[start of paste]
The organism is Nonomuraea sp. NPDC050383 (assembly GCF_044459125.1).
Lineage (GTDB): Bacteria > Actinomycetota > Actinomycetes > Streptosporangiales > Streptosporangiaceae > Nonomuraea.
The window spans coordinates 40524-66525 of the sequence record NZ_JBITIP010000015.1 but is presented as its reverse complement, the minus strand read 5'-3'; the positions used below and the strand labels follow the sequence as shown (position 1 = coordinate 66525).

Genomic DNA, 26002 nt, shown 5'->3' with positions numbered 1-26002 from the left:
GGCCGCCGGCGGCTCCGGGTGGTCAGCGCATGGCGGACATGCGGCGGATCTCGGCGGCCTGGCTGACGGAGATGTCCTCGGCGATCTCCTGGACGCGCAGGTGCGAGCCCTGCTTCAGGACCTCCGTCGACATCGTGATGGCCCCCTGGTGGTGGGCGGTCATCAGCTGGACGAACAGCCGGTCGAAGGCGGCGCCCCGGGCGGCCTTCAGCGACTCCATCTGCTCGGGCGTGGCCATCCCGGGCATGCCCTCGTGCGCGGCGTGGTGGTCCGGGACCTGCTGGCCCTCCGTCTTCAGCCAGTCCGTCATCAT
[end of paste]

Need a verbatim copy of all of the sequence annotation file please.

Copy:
The organism is Nonomuraea sp. NPDC050383 (assembly GCF_044459125.1).
Lineage (GTDB): Bacteria > Actinomycetota > Actinomycetes > Streptosporangiales > Streptosporangiaceae > Nonomuraea.
The window spans coordinates 40524-66525 of the sequence record NZ_JBITIP010000015.1 but is presented as its reverse complement, the minus strand read 5'-3'; the positions used below and the strand labels follow the sequence as shown (position 1 = coordinate 66525).

Genomic DNA, 26002 nt, shown 5'->3' with positions numbered 1-26002 from the left:
GGCCGCCGGCGGCTCCGGGTGGTCAGCGCATGGCGGACATGCGGCGGATCTCGGCGGCCTGGCTGACGGAGATGTCCTCGGCGATCTCCTGGACGCGCAGGTGCGAGCCCTGCTTCAGGACCTCCGTCGACATCGTGATGGCCCCCTGGTGGTGGGCGGTCATCAGCTGGACGAACAGCCGGTCGAAGGCGGCGCCCCGGGCGGCCTTCAGCGACTCCATCTGCTCGGGCGTGGCCATCCCGGGCATGCCCTCGTGCGCGGCGTGGTGGTCCGGGACCTGCTGGCCCTCCGTCTTCAGCCAGTCCGTCATCAT